Guest Blog: Shut up! Nothing is Wrong With The Nintendo Wii U!

Goodbye Galaxy Games' Hugo Smits speaks his mind

The last few weeks there has been a lot said about Nintendo and its products. It seems every analyst out there is keen on sharing his doom scenario. Most of them seem to think that Nintendo could solve all this by simply moving their software over to other platforms (mainly mobile) and some seem to indicate that Nintendo should drop hardware all-together.

As a developer who has been exclusively developing on Nintendo platforms for over four years now, I can tell you these are all ridiculous solutions. Not only will they not fix the real problems, they will decrease Nintendo’s chances significantly.

The real problem at hand is not that the Nintendo Wii U or Nintendo 3DS are bad products. Quite the opposite, they are well made products with a lot of opportunities. Dropping great products (and thus moving out of hardware) is not going to help Nintendo, it only limits their options.

The real problem is communications and services. And when I say communications I mean both to consumers AND developers.

Let’s start with consumers. By now most hardcore gamers understand that the Nintendo Wii U and 3DS are completely new products. This was not the case when the Nintendo Wii U got unveiled at E3 2011. Early news posts and tweets talked about a new tablet-like controller. But it was unclear if this was a new console or a add-on for the Nintendo Wii system. Only later it became clear it was in fact a new console.

This issue never got resolved. To mainstream consumers it is still not clear that the Nintendo Wii U is a different platform. The name itself did not really help the situation.

The same issue is also true for Nintendo 3DS (although admittedly less than with Nintendo Wii U). The appearance and shape of the handheld and name is very close to Nintendo DS.

For Triple A developers it will be hard to add Nintendo Wii U capabilities to their current Engine, Framework and pipeline.

With Nintendo releasing new iterations for the Nintendo DS system over the years (Nintendo DS Lite, DSi, DSi XL), it is no surprise that some consumers are mistaking the Nintendo 3DS for yet another iteration of Nintendo DS.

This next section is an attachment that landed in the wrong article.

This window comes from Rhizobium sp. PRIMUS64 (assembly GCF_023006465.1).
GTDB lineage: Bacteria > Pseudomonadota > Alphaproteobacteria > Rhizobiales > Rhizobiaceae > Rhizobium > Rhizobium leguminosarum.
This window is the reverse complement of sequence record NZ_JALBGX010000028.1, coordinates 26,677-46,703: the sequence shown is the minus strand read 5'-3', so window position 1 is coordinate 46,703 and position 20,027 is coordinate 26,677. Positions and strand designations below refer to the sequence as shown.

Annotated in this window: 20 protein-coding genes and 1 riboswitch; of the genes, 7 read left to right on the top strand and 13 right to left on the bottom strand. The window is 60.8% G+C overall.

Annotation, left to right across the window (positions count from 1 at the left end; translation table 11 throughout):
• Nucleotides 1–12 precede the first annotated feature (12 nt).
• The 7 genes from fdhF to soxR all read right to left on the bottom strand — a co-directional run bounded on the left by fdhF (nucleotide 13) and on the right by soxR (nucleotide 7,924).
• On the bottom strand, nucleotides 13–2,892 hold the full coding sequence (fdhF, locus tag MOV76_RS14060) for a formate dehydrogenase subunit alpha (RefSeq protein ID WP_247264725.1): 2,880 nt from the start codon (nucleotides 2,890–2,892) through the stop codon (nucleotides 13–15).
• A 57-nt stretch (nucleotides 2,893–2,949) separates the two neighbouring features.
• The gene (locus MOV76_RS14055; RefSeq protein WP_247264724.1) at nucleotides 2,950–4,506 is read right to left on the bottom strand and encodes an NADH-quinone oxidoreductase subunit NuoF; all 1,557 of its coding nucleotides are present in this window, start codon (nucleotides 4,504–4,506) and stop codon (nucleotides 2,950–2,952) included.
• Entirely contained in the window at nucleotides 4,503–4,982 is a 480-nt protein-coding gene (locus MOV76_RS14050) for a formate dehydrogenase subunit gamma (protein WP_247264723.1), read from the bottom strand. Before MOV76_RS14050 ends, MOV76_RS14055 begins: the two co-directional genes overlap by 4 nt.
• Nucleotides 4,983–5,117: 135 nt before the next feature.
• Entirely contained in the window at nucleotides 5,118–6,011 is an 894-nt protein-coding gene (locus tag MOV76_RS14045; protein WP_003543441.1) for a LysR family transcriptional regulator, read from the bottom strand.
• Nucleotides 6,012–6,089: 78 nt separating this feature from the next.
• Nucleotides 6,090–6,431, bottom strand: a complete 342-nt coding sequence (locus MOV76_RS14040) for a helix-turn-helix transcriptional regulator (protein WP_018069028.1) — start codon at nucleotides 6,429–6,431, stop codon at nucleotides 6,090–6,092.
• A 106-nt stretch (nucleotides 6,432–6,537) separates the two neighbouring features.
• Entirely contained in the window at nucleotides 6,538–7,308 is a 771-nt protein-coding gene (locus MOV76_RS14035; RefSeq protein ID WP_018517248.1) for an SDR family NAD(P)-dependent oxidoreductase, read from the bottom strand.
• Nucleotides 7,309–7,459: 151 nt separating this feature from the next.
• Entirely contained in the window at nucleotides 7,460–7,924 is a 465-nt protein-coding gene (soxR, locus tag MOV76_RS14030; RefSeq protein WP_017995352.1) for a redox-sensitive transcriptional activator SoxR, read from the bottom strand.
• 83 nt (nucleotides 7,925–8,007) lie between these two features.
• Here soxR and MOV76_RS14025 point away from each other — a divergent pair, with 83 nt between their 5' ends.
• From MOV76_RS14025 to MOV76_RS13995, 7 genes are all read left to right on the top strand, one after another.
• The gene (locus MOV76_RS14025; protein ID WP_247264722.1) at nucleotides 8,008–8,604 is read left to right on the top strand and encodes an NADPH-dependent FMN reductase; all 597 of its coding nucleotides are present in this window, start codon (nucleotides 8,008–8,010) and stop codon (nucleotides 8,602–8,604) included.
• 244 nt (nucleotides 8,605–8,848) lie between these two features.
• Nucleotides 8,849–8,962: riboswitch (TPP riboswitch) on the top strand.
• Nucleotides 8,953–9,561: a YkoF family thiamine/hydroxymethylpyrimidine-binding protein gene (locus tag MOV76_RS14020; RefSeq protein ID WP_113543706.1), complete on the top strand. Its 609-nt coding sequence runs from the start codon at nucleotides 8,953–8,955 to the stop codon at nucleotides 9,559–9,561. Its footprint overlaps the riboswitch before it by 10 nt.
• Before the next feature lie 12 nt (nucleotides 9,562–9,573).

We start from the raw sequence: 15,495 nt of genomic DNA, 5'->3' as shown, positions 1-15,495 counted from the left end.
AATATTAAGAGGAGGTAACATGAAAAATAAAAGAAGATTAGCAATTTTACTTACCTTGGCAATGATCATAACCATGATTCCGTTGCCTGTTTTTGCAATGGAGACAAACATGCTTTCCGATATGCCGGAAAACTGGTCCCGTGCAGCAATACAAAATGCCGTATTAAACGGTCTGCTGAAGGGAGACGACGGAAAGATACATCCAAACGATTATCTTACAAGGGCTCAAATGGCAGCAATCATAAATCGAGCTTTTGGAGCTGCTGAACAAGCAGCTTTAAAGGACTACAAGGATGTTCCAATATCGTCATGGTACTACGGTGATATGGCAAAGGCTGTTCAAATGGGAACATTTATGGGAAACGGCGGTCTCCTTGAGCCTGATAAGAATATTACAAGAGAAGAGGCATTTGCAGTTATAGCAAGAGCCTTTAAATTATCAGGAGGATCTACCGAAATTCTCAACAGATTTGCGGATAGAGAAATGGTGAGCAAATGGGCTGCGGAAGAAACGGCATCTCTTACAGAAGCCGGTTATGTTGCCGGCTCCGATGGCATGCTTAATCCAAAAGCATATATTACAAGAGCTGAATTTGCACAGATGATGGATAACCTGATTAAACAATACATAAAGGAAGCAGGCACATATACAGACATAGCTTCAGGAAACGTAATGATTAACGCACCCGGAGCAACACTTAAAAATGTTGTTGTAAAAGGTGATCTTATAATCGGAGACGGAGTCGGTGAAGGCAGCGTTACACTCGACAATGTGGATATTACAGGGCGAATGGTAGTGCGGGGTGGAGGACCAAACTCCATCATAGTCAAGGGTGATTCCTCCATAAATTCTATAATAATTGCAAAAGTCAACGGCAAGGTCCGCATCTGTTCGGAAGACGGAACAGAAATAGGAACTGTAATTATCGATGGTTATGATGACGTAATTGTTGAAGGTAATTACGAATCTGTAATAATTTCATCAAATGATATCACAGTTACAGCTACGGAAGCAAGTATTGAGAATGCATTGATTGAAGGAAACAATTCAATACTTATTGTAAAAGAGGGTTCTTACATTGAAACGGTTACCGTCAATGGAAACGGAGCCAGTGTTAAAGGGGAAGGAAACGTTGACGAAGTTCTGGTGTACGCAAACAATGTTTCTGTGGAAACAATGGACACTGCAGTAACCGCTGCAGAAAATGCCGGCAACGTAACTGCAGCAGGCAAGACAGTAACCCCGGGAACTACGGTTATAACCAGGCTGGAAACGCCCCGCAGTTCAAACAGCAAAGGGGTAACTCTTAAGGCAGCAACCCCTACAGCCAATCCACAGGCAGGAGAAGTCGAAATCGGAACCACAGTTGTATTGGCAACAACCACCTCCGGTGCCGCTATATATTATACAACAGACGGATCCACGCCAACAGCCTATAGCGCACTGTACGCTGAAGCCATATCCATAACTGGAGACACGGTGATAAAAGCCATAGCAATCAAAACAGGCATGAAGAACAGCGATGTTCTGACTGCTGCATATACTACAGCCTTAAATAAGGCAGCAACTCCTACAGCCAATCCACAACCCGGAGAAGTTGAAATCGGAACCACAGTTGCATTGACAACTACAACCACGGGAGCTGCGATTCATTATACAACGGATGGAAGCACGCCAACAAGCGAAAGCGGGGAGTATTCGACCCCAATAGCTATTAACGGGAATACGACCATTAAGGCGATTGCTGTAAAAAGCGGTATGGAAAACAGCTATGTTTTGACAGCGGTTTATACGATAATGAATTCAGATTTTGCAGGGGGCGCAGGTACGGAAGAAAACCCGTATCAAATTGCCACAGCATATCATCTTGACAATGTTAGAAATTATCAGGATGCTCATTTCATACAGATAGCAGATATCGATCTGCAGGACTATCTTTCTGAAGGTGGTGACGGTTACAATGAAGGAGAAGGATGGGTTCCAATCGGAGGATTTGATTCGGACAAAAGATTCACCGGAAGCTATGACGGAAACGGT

A good solution for this problem should be a well made marketing campaign. Show consumers that they are different products and what is exciting about them. This seems like a obvious solution. But nothing like this has happened until now.

The next problem with communication is towards developers. I feel like Nintendo is targeting the wrong group. Nintendo Wii U is a very different machine compared to Xbox or PlayStation. Fans will quickly point out that the hardware capabilities of Nintendo Wii U are equal or in some cases better then Xbox 360 and PlayStation 3 consoles.

While that might be true, under the hood the Nintendo Wii U works very differently. For Triple A developers it will be hard to add Nintendo Wii U capabilities to their current Engine, Framework and pipeline. Simply because things have to be processed differently if you want to make a game shine on Nintendo Wii U.

Which means that developers have to heavily invest extra time and money if they want their games to run on Nintendo Wii U. Couple this with the bad Wii U sales figures to see why developers are not very keen on this.

Having the CEO of EA on stage telling the world Nintendo Wii U is great, is not really helpful unless EA actual decides to makes some games.

So instead of targeting those big developers that clearly are not interested, they should focus on smaller developers. Let the smaller ones make software that will compliment the special features of the Nintendo Wii U.

Nintendo should go after companies like Mojang instead of EA. Get a game like Minecraft on Nintendo Wii U. Looking at the features of the GamePad and the target audience, I think that could be a huge hit.

The game industry has matured. Indie games have matured. If Nintendo would pick up a few games like Minecraft, games that are smaller but matter, they could outweigh a big fish like EA.

Bringing software onto other platforms, or more specifically mobile, is not going to help. Nintendo will not be able to bring over enough new consumers from mobile to their own hardware for companies like EA to suddenly care or consider making games. With the release of PlayStation 4 and Xbox One, hardcore gamers have better platform options for those games.